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Jerry Dammers

Straight No Chaser


"The music is different here, the vibrations are different... not like planet earth. Planet earth sound of guns, anger, frustration... there is no one to talk to on planet earth to understand... it would affect their vibrations, for the better of course... equation wise, the first thing to do is consider internal linktime as officially ended... we'll work on the other side of time... we'll bring them here through either isotope, internal linkteleportation, transmolecularzation... or better still, teleport the whole planet here through music..." – Sun Ra, Space is the Place

Seated in suspense at the Barbican in front of Jerry Dammers’ Spatial AKA – a shimmering 14-strong collective of astral travellers – time has officially stood still. In truth, it’s a mystery. February’s cares and worries have dissipated. I’ve left this troubled planet. My half-full plastic cup of Corona has transformed into an intoxicating potion. Can Sun Ra’s eternal vibrations be that strong?

‘Cosmic Engineering’ is the second appearance in London for the Specials co-founder and Two-Tone label boss’s arkestra tribute band, following Jarvis Cocker’s Meltdown Festival two years ago. On that occasion, punters we’re fascinated and flummoxed in equal measure by the Spatial AKA’s galaxy of sound: swing band jazz, exotica, mischievous ska, hypnotic post-apocalyptic chants, improvisation and deep funk.

And tonight was no different. It’s a privilege to be in a hall that resonates with inspiring music played fearlessly and impeccably by the cream of British musicians. A space of beautiful noise. A spectacle. Remember those?
To my left, a suspended spaceship fashioned from an old motorcycle sidecar. To my right, various alien heads and complicit mannequins. Watching from afar, a back line of sarchofagi. At the front, a unit of cloaked and face-masked horn players, including Jason Yarde, Working Week’s tenor freak Larry Stabbins, Nathaniel Farcy and Denys Baptiste. Tuning in – or maybe zoning out – are Galliano’s Spry on percussion and Mercury-nominated pianist Zoe Rahman (a dainty and versatile foil for the car horn / phaser textures of Dammers), among others.

Names and appearances aside, Dammers’ arrangements of legendary compositions were superb – spiritual yet dynamic and coherent. His writing prowess and wisdom is well known but few people realise the extent of his musical travels: hip hop and jazz jams at the Wag Club; the spiritual jazz sessions at The Atlantic in Brixton; a Jazz Odyssey band appearance at Glastonbury, Russian astronaut score at the Roundhouse and so forth. From day one, Dammers has traded on instinct and ambition.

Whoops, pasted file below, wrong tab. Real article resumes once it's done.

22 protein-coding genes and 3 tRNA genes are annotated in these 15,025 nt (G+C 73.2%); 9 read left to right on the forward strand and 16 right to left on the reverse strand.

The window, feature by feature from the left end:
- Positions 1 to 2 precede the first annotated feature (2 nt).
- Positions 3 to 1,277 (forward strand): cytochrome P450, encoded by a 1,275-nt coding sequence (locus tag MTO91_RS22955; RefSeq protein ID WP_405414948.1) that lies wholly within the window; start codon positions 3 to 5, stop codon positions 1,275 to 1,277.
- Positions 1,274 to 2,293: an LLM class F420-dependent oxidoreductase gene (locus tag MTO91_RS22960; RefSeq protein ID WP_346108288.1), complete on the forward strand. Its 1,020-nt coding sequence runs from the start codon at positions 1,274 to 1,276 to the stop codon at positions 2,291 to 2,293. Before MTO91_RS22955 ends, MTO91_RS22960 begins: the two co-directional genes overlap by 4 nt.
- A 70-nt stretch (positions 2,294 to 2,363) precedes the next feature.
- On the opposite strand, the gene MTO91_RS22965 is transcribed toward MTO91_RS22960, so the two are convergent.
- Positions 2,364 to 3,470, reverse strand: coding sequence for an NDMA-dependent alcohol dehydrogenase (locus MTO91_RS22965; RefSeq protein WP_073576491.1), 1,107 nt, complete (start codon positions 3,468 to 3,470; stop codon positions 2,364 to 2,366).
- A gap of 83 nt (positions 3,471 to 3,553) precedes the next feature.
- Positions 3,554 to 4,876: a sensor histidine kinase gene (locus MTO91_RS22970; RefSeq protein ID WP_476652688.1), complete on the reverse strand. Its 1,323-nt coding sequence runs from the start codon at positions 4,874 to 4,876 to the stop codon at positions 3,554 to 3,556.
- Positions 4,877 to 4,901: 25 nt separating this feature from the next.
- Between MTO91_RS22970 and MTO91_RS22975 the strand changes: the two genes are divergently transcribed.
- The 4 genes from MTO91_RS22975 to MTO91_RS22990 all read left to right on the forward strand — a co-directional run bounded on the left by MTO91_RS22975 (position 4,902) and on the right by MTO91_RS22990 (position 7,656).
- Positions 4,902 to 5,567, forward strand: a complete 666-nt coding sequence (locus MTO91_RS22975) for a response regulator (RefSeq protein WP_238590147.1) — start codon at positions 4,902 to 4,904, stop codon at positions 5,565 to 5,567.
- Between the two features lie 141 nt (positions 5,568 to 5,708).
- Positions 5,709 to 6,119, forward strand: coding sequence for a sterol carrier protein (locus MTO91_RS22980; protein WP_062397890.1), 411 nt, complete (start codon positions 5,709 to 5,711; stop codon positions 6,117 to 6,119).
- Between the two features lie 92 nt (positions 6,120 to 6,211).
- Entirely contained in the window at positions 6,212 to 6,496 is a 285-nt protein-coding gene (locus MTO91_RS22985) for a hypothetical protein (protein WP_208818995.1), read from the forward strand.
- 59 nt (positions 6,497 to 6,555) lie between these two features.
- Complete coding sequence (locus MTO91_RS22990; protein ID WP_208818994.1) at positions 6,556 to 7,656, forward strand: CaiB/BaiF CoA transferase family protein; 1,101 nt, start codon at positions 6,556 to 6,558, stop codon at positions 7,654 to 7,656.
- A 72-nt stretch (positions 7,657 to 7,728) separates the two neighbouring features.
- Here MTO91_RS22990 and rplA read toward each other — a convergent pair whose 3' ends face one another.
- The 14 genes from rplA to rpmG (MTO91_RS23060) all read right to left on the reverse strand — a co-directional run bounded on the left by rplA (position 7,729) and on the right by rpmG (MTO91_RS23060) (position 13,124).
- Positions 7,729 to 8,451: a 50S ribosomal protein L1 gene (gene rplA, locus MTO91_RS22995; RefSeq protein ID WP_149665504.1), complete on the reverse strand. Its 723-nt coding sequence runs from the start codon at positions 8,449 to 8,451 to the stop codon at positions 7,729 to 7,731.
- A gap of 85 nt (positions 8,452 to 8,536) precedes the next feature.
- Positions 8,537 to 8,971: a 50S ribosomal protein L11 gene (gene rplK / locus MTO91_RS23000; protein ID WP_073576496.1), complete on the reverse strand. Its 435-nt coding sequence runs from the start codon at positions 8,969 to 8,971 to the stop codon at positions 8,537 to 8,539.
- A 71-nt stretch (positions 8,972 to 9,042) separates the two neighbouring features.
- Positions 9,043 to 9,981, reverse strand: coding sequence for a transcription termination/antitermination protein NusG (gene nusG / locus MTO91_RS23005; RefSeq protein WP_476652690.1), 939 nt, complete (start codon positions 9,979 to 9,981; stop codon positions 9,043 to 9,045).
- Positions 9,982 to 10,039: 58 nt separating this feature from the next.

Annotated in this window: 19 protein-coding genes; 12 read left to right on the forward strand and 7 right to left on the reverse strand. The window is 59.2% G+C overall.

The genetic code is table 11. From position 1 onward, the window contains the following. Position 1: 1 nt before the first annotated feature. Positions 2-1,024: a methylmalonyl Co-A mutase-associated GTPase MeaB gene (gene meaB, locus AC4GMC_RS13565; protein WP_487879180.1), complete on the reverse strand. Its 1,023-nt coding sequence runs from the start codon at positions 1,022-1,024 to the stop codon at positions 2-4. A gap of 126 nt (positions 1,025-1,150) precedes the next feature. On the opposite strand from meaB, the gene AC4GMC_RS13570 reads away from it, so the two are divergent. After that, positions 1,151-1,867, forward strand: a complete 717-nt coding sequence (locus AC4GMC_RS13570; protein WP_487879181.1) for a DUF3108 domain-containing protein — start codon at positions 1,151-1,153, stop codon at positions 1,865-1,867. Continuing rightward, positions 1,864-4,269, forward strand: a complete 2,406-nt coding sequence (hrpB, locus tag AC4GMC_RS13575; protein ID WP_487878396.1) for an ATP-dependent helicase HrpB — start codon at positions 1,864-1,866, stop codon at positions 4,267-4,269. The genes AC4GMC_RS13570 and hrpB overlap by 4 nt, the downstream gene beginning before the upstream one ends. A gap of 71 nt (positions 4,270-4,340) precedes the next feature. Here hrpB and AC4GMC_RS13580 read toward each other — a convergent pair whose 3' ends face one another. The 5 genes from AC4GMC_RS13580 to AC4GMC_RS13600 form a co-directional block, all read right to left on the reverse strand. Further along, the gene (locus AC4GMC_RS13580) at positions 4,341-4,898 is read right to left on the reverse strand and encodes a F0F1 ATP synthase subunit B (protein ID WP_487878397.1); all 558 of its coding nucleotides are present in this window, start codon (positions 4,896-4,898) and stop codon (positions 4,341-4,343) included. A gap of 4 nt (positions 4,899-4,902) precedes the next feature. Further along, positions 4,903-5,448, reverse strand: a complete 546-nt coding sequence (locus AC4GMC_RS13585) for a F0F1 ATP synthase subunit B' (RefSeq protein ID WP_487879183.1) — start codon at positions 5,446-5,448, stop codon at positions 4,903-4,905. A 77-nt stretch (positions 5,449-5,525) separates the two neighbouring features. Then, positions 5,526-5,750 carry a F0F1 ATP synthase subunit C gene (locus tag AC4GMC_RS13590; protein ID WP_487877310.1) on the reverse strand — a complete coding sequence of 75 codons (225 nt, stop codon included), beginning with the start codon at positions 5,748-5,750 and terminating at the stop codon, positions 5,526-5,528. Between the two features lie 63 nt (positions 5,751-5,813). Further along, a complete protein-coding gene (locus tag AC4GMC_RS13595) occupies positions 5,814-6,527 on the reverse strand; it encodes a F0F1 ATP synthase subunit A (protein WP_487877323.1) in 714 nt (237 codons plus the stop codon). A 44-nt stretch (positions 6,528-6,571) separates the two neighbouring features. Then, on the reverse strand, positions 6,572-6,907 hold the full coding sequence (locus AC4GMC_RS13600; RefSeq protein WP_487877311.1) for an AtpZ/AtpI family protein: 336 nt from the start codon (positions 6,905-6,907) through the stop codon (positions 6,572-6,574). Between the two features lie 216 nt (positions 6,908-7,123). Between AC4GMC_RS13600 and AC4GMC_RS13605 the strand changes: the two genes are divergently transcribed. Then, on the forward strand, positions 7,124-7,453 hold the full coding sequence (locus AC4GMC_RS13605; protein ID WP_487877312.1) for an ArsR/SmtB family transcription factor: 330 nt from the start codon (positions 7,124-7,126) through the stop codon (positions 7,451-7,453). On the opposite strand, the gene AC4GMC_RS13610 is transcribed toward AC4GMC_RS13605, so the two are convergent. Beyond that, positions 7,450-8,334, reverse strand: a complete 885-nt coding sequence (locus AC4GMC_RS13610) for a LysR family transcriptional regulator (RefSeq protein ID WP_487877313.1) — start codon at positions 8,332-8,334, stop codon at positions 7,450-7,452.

Tonight, his subtle melding of brass with rhythm, pyrotechnic textures and sci-fi FX was a marvel to behold. The lilting rendition of Sun Ra’s ‘I’ll Wait For You’ was probably the emotional apex of the evening – Francine Luce excelling with her unique blend of melancholic majesty and dread. She’d later flipped the script when impersonating jungle creatures for a cover of Martin Denny’s ‘Jungle Madness’. All in a night’s work in the AKA.

Other Sun Ra selections of note – and make no mistake, Ra is Dammers’ cosmological mentor – included ‘Nuclear War’ (reconstructed to form ‘ghost Planet’ – a fusion of poet Anthony Joseph’s prophecies with the audience’s gargled ‘Ghost Town’ melodica hook), ‘Where Pathways Meet’ and, of course, ‘Space is the Place’, which instigated an unison of chorus whistles from the hall to the men’s toilets while the band procession played on in the foyer – the House of Ra for one night. ‘True Retrospect’ and ‘Discipline’ collided – the results both disorientating and disarming. I fear I submitted myself completely at that point. Was that where the drum n’bass rhythms came in? Maybe, maybe not.

Sun Ra wasn’t the only musical maverick honoured tonight. Alice Coltrane, flickered in and out of view on the molten screen to the sound of ‘Journey To Satchidananda’ and ‘Om Nama Sivay/ Battle At Armageddon’. And Saleb Rageb’s ‘Egypt Strut’ offered one of the heaviest grooves of the night, drummer Patrick Illingworth and the bass axis of electric Ollie Bayley and upright Neil Charles excelling in particular.

Another avant-garde composer with a penchant for costumes, Moondog, fluttered into the set list with the horn-heavy ‘Bird’s Lament’, Ra devotee Cedric ‘Im’ Brooks’ ‘Satya’ sounded irie and Clement ‘Coxone’ Dodd’s spirit shook the walls with ‘Ringo Rock’. A bizarre edition to the established AKA set list was French library tune, ‘Bacchanal Chez Satan’, which showed off the intricate touch of this huge orchestra, both singularly and as a collective being – just in case we’d been overwhelmed by fierce blowing and bashing.

Upon reflection, a retro-futuristic event like this assumes greater significance, beyond your average out-there experience. As Dammers explained to Chaser’s Paul Bradshaw recently, it’s a call to arms; a call to dream.

To arrive, not to escape.

“The theme of this concert is vaguely of being in peril, of a human race heading towards self destruction. I’m trying to remember the time when there was a vision of the future because now it’s like retro-future. We need to dream of a better world.”

Ra would concur. (Amar Patel)